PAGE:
• So how come Tesco can get everywhere and other supermarkets not.. Something fishy ?

    Report this comment

    parisj

    Thursday, September 27, 2012

  • To abandon and refuse planning permission for the hall road site , which like ANGLIA SQ is a blight on the city landscape can only be described as a shortsighted and wrong decision. In a time of severe austerity and few opportunities for employment the nimbies who decide what we need or dont need are out of touch with reality. Is the balley site going to sit and rot for years to come like ANGLIA SQ without any firm improvements. Perhaps the knit your own sandles green party would rather turn the whole site into a community centre for the disenchanted?!. if visual aspects of planning in norwich were such a concern , then why are featureless lego land estates springing up all over the city and suburbs without any thoughts into planning .If this council can can sacrifice jobs and opportunities for the unemployed then they should question there own.

    Report this comment

    wickobi

    Thursday, September 27, 2012

  • the trees are not protected that site has only been there in my life time and are pines trees are not rare

    Report this comment

    travelingchef

    Sunday, September 30, 2012

  • Hello Bookworm. Your comment has been taken onboard and reported to the administrators. Regards, Whiley.

    Report this comment

    Whiley Boy

    Wednesday, September 26, 2012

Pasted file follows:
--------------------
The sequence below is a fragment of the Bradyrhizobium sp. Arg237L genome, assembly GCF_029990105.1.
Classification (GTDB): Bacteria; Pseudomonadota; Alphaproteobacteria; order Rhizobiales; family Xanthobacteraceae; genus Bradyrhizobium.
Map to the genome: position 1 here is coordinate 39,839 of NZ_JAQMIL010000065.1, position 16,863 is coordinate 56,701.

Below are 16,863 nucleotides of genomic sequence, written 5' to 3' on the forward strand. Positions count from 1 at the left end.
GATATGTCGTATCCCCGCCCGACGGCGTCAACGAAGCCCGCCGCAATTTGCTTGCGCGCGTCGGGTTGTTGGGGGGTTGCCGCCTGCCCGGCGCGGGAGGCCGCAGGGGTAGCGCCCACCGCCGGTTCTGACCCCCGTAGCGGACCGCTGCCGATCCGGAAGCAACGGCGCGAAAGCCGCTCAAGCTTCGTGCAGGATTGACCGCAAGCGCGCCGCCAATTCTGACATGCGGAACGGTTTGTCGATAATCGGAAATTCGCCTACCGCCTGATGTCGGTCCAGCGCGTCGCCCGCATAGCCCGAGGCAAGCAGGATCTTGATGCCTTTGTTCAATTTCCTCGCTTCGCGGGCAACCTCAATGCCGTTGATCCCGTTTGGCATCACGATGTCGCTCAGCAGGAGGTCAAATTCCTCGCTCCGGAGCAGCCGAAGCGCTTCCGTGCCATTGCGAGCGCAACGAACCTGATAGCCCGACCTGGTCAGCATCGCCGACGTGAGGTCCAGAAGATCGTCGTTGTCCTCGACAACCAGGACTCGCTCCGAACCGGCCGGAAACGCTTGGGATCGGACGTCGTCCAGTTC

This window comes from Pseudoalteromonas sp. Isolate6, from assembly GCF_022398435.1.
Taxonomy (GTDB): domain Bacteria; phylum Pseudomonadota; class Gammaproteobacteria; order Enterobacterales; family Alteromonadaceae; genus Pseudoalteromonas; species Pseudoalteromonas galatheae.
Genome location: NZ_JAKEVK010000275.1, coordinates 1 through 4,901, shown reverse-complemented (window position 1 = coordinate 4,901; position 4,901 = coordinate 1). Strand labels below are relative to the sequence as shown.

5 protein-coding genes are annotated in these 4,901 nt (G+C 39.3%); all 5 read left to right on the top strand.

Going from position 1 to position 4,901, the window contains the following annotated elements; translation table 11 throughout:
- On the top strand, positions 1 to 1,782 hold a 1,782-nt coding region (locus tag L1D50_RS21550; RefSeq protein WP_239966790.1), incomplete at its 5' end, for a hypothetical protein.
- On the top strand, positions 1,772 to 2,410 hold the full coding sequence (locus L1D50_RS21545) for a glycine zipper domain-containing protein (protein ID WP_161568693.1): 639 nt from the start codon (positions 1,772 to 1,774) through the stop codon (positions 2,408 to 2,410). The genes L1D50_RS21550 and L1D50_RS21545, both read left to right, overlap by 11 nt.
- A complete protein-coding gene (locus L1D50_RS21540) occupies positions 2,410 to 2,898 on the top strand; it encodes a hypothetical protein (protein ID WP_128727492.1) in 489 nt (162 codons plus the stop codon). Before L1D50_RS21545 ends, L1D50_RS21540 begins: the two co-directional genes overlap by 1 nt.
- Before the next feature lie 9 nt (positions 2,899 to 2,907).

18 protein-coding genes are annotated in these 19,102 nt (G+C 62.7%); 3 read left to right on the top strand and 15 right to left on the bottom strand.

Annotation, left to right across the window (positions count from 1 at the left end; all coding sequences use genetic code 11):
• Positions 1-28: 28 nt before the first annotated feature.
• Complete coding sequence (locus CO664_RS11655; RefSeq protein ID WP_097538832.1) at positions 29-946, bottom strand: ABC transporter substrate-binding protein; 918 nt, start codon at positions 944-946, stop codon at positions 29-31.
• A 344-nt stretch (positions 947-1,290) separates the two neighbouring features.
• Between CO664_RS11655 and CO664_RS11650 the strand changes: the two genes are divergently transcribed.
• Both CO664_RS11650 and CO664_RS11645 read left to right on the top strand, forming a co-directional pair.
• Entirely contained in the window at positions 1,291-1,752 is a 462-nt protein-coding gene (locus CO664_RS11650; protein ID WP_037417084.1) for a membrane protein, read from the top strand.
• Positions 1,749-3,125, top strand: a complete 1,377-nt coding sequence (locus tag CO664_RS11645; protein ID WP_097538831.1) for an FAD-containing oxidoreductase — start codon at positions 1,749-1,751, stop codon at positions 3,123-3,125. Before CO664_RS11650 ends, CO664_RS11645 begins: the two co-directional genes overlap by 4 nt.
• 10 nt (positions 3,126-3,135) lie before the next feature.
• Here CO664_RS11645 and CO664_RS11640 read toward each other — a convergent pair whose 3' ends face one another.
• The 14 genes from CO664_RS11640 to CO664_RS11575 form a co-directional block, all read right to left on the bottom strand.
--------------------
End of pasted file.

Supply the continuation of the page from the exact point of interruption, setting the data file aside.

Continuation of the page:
• If this would have been rejected by Labour with a few greens not showing up for the vote, the story would have been 'Greens miss important vote'. The planning brief was not adhered to and the application should have never been put forward for a vote by planners.

    Report this comment

    ingo wagenknecht

    Wednesday, September 26, 2012

  • why are we all so surprised that the Council refused permission...... it's the land at RAF Coltishall and the Dereham Road Bus Lane all over again.... give it a couple of months and I am sure that a plan which has already been agreed in 'secret' will suddenly get passed through with absolutely no thought or care for what local residents or the rest of the city's occupants think or need

    Report this comment

    graze69

    Sunday, September 30, 2012

  • Once again, the application for the store was too big, by thousands of square ft., it was against the planning brief and should have never put to a vote by the planning officers. If the EDP has any beef, it should be with the planners, errant Labour cllr's or with Ms. Arthur for her curd remarks, but not with those who voted to reject it.

    Report this comment

    ingo wagenknecht

    Wednesday, September 26, 2012

  • I don't live in the City but I think it should have been passed to create much needed employment and improve the area.

    Report this comment

    Andrew Norton

    Wednesday, September 26, 2012

  • The green county councillor was only to happy to have the help of asda's community life champion when doing his recent litter pick. An Asda on the other side of the city would help with jobs as well as the local community. Let alone the cheap shopping for those of us who are on low incomes.

    Report this comment

    saffron

    Wednesday, September 26, 2012